Most of the small business owners we know have generally started up their operation with a DIY mentality, doing everything they can on their own. Of course, unless you want to be running a solo shop forever, it’s expected that at some point you’ll need to bring in some additional support to further your growth. But it’s understandable that you’ll want to put that off until it’s absolutely necessary, and until there’s sufficient revenue to justify the expense of doing so.
However, it’s important to avoid making the mistake of thinking that since you’re running a small business, you don’t have to be as concerned about accounting as a big business would. It’s true that your startup shop is not the same, in many ways, as a Fortune 500 company. But that doesn’t necessarily mean that your accounting is going to be easier. It’s more that there are different concerns for small businesses than there are for big businesses.
For starters, when you’re running a small business, accuracy in your books is critical. It may not seem that way at first, when both revenue and expenses are low, and many times we see owners of startups who get careless about documenting expenses. Often times, business and personal finances become commingled, which becomes difficult to sort out later on, when your volume increases. Don’t take this to mean that precision is not important to larger businesses. But because of their size, if errors are made, they’re likely to be able to absorb those mistakes and recover from them quickly. But for a small business, even a small mistake can have very serious consequences.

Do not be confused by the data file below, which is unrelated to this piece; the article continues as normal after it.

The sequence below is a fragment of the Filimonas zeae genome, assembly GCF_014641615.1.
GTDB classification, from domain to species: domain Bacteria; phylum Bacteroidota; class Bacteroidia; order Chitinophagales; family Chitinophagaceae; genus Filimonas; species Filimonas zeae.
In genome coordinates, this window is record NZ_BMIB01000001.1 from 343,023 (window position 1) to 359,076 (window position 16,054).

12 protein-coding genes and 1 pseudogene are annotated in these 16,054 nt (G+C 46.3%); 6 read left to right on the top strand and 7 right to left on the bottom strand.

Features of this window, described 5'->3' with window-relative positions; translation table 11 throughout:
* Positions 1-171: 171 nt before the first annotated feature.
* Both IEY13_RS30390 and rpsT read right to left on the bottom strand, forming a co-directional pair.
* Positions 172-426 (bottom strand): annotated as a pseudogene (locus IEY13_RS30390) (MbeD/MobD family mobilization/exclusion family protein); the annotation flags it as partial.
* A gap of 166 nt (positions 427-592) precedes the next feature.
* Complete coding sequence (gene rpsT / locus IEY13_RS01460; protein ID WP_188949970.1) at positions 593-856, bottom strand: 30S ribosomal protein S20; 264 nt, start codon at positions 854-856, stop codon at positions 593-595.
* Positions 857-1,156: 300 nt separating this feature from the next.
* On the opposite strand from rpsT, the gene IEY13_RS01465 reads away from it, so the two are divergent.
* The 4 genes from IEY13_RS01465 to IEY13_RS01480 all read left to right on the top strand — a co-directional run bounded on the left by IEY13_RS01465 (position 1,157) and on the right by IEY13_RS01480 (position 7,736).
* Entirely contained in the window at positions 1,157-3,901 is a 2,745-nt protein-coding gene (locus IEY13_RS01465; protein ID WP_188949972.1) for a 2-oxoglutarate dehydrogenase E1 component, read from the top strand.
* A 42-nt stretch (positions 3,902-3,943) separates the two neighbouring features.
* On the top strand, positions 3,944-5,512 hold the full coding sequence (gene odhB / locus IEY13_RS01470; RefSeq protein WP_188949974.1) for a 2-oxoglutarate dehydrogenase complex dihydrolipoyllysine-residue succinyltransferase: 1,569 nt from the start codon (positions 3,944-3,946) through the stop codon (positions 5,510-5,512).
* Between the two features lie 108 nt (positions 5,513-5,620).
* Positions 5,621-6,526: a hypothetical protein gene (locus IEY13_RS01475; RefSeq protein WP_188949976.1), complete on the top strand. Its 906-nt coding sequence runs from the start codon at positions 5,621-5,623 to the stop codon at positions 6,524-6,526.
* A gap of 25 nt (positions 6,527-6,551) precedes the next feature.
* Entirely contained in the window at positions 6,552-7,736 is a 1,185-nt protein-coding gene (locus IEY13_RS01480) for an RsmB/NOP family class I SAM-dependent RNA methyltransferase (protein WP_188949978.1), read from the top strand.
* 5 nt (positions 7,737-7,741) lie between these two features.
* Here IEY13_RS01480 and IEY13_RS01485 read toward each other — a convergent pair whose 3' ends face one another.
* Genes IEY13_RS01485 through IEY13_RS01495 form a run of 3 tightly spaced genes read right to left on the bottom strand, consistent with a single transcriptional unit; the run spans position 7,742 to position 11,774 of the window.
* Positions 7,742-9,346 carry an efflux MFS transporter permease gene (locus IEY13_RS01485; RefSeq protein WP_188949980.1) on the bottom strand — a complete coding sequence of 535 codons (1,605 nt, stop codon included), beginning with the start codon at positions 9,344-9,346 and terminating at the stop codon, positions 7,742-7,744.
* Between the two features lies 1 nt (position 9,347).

Another difference is that smaller businesses lack the market share and consequently the clout that their big business counterparts carry. You may not be able to purchase your supplies with the level of volume discount that your larger competitors get. It’s also more difficult to obtain financing for a smaller, younger business than for a bigger company with an established track record. A smart accountant can be a big help in presenting the best picture of your business’ financial health, to get you the best terms available.
Perhaps a bigger concern for small businesses is what has been referred to as “resource poverty”. It’s not just that there’s less revenue than there is in a big business. It’s also that some fixed expenses (like your own salary, for example) represent a more substantial portion of your overall revenue. This situation leaves less resources available for other purposes, including staff and management salaries, as well as services like accounting and bookkeeping.
So, more small to medium sized businesses are turning to virtual accounting to manage their books. Rather than fall back on doing it yourself or passing the responsibility to a family member, you can outsource the work to a full team of professionals. A virtual accountant will typically cost less than hiring a bookkeeper to work in-house, and will give you access to the same level of top-notch accounting software and expertise that your larger competitors have.